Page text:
Wednesday, March 14, 2012

I Can See the Future

The last ten years were terrible for stocks and thus it is no surprise that plenty of experts have come out of the woodwork to pronounce the death of buy-and-hold.  I don't know how long this long-term rangebound market will hold, but one day the markets will trend strongly again for decades (secular bull market) without a 50% drop every few years.  When that happens, buy-and-hold will experience a renaissance as the gold standard in stock strategies since that will provide the highest returns while absolute return styles like mine will fall by the wayside. 



My fear is when that time comes again, my conservative style will be lambasted for leaving too much money on the table.  Others will ridicule me for fighting the last war.  But truthfully that's secondary.  Primarily, how would I be able to handle my own doubts?  Accepting subpar returns relative to peers is fine if you are vindicated every few years by a vicious bear that only leaves you standing.  What if that doesn't happen for twenty years?  Thirty?  Nothing says a secular bear or bull market needs to have a certain length.  How long will it take before I start to question myself, that my strategy was nothing more than a product of this current environment: a decade long secular bear market.  If I started this fund in 1997, would I still be starting an absolute return fund?  Or would I be preaching the greatness of buying and holding?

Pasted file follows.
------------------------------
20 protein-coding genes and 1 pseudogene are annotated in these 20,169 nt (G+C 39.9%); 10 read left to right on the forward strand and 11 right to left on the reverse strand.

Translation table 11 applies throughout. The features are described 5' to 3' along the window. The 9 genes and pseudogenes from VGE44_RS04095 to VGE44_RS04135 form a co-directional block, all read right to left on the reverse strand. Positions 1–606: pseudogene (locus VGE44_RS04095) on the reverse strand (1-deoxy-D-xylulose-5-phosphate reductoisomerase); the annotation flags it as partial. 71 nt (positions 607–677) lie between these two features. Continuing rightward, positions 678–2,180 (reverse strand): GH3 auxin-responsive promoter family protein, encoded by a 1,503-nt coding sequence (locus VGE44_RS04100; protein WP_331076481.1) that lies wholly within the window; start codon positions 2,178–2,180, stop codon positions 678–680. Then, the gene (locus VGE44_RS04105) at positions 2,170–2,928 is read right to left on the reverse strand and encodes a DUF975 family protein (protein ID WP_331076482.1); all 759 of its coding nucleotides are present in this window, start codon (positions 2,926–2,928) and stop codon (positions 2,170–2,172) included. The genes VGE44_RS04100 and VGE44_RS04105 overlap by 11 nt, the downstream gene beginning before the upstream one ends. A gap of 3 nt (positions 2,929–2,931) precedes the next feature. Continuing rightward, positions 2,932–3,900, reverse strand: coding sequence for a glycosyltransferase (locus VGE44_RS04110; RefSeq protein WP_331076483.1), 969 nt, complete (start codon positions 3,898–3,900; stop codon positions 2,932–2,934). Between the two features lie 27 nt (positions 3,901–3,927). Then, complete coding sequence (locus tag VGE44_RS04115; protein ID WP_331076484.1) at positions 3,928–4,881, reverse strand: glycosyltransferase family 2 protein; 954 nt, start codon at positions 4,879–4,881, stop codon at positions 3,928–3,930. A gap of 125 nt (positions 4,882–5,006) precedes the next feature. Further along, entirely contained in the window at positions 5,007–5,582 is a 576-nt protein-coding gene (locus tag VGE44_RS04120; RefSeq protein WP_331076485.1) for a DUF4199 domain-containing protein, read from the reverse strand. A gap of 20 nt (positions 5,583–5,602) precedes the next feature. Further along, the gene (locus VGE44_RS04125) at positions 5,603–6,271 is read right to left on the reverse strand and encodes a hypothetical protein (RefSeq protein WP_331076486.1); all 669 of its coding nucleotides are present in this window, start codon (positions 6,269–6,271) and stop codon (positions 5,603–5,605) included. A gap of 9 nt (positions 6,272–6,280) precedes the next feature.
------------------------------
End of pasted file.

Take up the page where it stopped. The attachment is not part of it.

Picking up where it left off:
I don't think I will know the answer until I get to that point, but the following comforts me: all quantifiable strategies should never be thought of as having a starting or end point.  If you will, think of any strategy as starting in the year 0 and ending in the year infinity.  We as human beings are plunked down randomly on any 30-50 year stretch on that timeline.  Since we have no control over which of those years, we have to assume we could be occupying any of it.  Thus, what should that strategy look like over the entire timeline?  Should it look like great success some times and utter ruin in others?  Or do I rather a less volatile strategy, neither matching the peaks nor troughs of its cousins?  This is ultimately my reasoning behind such a conservative fund.  Unfortunately, I know for a fact there will be a point in time when such strategies will be extremely unpopular.  Will I be able to read this and refortify myself or will I rationalize these statements as the awkward ramblings of a naive young man before leveraging myself up to my eyeballs?